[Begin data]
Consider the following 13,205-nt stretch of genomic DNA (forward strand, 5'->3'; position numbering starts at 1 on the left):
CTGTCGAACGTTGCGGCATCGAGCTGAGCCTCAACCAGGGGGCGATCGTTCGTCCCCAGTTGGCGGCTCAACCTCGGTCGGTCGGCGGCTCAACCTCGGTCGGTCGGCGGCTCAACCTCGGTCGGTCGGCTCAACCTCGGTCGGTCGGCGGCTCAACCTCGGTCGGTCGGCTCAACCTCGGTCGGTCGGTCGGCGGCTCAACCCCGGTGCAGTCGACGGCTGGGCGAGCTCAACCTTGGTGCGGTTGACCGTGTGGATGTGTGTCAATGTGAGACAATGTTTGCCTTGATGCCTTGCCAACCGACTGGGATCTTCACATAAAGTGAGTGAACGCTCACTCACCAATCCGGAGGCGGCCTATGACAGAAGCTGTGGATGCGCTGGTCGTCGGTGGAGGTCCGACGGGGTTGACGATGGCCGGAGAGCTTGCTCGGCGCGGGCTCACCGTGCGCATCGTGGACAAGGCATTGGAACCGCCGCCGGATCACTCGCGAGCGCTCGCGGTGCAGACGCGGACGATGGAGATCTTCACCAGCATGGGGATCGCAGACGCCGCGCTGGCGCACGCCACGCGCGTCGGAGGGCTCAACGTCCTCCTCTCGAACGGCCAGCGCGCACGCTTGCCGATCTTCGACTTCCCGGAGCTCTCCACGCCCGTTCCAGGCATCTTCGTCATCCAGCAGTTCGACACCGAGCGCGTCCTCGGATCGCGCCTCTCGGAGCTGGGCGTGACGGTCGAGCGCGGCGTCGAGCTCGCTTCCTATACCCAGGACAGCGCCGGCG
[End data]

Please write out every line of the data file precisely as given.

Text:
Consider the following 13,205-nt stretch of genomic DNA (forward strand, 5'->3'; position numbering starts at 1 on the left):
CTGTCGAACGTTGCGGCATCGAGCTGAGCCTCAACCAGGGGGCGATCGTTCGTCCCCAGTTGGCGGCTCAACCTCGGTCGGTCGGCGGCTCAACCTCGGTCGGTCGGCGGCTCAACCTCGGTCGGTCGGCTCAACCTCGGTCGGTCGGCGGCTCAACCTCGGTCGGTCGGCTCAACCTCGGTCGGTCGGTCGGCGGCTCAACCCCGGTGCAGTCGACGGCTGGGCGAGCTCAACCTTGGTGCGGTTGACCGTGTGGATGTGTGTCAATGTGAGACAATGTTTGCCTTGATGCCTTGCCAACCGACTGGGATCTTCACATAAAGTGAGTGAACGCTCACTCACCAATCCGGAGGCGGCCTATGACAGAAGCTGTGGATGCGCTGGTCGTCGGTGGAGGTCCGACGGGGTTGACGATGGCCGGAGAGCTTGCTCGGCGCGGGCTCACCGTGCGCATCGTGGACAAGGCATTGGAACCGCCGCCGGATCACTCGCGAGCGCTCGCGGTGCAGACGCGGACGATGGAGATCTTCACCAGCATGGGGATCGCAGACGCCGCGCTGGCGCACGCCACGCGCGTCGGAGGGCTCAACGTCCTCCTCTCGAACGGCCAGCGCGCACGCTTGCCGATCTTCGACTTCCCGGAGCTCTCCACGCCCGTTCCAGGCATCTTCGTCATCCAGCAGTTCGACACCGAGCGCGTCCTCGGATCGCGCCTCTCGGAGCTGGGCGTGACGGTCGAGCGCGGCGTCGAGCTCGCTTCCTATACCCAGGACAGCGCCGGCG